For Britons or those specifically attracted or tied to that cultural background, there is the British Orthodox Church within the Coptic Orthodox Patriarchate (one of the Oriental Orthodox churches), though I get the sense that your question is more about whether or not they are welcoming to those outside of whatever ethnic/national identifier you might find on the church sign. Of course, any individual parish may vary (parishes are composed of people, and some people are quite frankly jerks), but I have never had any problems, despite the fact that I made what is probably the most extreme/least likely switch of anybody on this board (from garden variety Roman/Latin Rite Catholic to Coptic Orthodox). I don’t know what to say except that you can’t let that scare you (and, really, most people will probably not care; the most I ever had to deal with was people who were confused as to why I am in a Coptic church, since most non-Egyptians don’t know or care about it, or think it’s somehow something “Roman” because we have a Pope :eek:). To put things in perspective, if you were to visit the Coptic Church in Bolivia, you wouldn’t find any Coptic/Egyptian people other than perhaps the priest or some missionary teams volunteering at the church-run orphanage. The church there is basically 100% native Bolivian, made up of converts who began attending services at a time when the Coptic population of the country was only one individual.

If one Egyptian can help bring 400+ Bolivians to Orthodoxy essentially by showing up,
maybe the key really is in showing up, even if you’re different than everyone else. :smiley:

http://gallery.orthodoxbolivia.org/SmugPreview/Nativity-Liturgy-2014/i-xTnBSwr/0/S/IMG_0445-S.jpg
Coptic Nativity celebrations in Bolivia: Yes, one of these things is not like the others…

Two questions: what Orthodox have you been talking to, and how can I meet them?

:wink: :smiley:

**ETA: PLEASE remember, I’m trying to understand this, not to start a “We’re right and you’re wrong” back and forth between Orthodox and Catholics. So, do PM me if you think that any reply might not be charitable to the other side.
**
Ok, so this bit is for everyone; Orthodox, Catholic, and Protestant because I think it is going to take more than one perspective for this to sink in with me.

Earliest church model; who has it? This is all connected in with my previous questions and the answers too. We have the earliest Apostles going out in the world in different geographical areas to preach the gospel. When those Apostles arrived somewhere and they accepted the gospel the church there started to form. Then the believers there were taught and leaders appointed. Those leaders, in large part, and the congregation would have been native to the area. And, the church there got the name of the area.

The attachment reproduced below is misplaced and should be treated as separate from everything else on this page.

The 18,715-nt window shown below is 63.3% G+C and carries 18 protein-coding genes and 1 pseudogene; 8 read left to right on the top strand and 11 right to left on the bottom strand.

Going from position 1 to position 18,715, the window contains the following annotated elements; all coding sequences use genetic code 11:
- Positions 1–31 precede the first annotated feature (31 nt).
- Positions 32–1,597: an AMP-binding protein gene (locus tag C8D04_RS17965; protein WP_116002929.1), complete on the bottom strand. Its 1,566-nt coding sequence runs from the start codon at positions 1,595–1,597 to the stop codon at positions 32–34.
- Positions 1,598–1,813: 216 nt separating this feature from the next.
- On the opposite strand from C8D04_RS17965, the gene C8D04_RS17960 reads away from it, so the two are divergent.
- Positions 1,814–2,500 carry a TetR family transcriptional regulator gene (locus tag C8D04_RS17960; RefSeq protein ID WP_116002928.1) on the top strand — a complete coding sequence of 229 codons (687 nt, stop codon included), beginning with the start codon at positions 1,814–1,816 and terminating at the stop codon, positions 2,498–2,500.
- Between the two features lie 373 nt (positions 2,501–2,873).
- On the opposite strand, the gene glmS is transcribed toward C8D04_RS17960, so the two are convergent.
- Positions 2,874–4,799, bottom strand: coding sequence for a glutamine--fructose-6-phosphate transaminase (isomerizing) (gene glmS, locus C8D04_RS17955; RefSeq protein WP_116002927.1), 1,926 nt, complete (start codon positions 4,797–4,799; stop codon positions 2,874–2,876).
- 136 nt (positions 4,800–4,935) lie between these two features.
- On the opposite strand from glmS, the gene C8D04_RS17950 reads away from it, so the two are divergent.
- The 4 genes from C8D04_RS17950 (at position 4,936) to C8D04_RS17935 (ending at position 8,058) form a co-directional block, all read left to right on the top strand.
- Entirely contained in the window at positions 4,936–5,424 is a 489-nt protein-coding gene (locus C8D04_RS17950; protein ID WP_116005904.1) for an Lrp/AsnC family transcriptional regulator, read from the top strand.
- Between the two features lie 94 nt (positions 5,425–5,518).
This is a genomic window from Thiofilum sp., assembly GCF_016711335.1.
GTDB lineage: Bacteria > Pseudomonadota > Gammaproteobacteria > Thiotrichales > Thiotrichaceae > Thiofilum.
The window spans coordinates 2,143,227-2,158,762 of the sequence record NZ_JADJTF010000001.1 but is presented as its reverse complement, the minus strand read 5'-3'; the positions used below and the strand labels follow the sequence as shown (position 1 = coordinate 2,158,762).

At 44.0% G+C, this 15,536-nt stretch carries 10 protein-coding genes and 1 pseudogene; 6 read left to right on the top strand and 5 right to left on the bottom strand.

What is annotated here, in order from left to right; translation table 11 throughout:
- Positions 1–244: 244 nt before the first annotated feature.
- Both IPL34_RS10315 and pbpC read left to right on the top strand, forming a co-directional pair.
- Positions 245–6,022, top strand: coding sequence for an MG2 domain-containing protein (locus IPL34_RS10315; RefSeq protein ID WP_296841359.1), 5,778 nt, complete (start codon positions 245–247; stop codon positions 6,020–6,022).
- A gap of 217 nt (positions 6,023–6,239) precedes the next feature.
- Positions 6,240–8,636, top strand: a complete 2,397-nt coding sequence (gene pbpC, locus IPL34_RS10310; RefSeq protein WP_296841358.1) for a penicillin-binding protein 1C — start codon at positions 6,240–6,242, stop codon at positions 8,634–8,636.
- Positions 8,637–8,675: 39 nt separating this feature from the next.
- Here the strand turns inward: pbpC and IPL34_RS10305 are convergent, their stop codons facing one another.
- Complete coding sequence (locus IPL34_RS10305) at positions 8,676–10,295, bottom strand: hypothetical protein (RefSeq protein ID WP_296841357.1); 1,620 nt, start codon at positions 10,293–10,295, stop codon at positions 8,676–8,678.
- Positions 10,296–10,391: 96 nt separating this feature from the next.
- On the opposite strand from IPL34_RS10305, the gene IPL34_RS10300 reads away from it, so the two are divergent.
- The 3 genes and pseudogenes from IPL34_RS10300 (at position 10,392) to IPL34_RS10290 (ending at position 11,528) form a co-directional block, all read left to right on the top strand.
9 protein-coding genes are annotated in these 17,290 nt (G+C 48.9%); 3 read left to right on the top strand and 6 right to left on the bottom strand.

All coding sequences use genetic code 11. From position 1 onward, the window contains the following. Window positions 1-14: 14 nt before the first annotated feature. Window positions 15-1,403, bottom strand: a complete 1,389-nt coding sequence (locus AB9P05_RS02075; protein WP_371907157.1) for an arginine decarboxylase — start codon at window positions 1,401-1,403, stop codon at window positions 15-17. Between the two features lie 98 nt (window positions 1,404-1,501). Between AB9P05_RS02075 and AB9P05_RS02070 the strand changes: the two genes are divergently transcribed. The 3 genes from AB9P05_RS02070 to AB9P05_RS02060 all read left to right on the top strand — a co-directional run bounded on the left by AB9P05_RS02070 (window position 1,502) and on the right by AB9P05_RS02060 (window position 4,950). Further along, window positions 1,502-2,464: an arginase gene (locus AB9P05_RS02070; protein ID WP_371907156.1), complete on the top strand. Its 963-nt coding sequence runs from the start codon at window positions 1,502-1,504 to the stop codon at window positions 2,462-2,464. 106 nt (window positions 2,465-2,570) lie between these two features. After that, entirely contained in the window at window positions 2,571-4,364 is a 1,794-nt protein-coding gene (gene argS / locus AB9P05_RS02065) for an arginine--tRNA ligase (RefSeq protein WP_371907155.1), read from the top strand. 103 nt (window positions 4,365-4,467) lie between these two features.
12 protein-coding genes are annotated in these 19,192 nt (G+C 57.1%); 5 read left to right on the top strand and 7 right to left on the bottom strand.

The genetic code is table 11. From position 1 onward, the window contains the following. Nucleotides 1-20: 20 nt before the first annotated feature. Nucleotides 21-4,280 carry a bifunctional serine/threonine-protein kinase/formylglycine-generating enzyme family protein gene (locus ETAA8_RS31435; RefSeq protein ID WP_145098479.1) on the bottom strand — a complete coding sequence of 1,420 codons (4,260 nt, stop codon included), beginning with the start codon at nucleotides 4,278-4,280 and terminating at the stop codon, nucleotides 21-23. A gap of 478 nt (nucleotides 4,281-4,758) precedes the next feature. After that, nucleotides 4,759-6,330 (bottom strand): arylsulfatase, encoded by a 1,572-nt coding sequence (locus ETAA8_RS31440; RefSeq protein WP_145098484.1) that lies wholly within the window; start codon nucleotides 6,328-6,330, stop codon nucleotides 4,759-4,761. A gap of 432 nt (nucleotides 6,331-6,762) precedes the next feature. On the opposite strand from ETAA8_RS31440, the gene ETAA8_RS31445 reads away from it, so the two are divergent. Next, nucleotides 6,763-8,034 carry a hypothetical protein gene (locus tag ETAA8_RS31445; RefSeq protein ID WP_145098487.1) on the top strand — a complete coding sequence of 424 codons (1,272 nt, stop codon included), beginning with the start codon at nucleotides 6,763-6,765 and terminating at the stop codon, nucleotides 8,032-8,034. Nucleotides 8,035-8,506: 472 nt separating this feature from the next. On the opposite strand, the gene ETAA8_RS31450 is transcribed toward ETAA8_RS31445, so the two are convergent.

When I look at the Orthodox church, that is where some of the confusion for me comes in. Let’s take the New World. Would not the earliest church model dictate that missionaries with the gospel come over, preach, those that believe form their own congregation, leaders are then taught and put in place from that local area. Is that not the claim of the Orthodox church? So, why is there a “Greek Orthodox Church” in say, Boulder, Colorado. Why is it not “The Church at Boulder” with Boulder natives in the church and leading it?

That is why I ask about an Orthodox Church perhaps pointing someone like me to a Catholic church; why? Because my people are from an area in the British Isles that was first Christianized by RCC missionaries, not Orthodox. So, perhaps the answer is that the Orthodox church as a whole does not recognize the RCC as a true orthodox church, and their people need to become part of an already established Orthodox church… but then should that established church not become a native labeled church? Hence my questions about the Anglican church; they are claiming, in effect, to have orthodox and catholic belief sets and congregations and leaders made up of the ethnic groups of the area.

That is the confusion to a low-church protestant like me. You have 2 claims of being the earliest and only correct form of the church; Catholic and Orthodox. Protestants such as I don’t see it the same, hence community churches in each community named for that community; Boulder Community Church, for example.

So, in light of all that, why is there still all the different labels of Orthodox church if that is not the way it was in the beginning of the church? So, using the Bolivia example, you’d have “The Church at Bolivia;” it wouldn’t be “Coptic Orthodox” any more, but rather “Bolivian Orthodox.” :confused: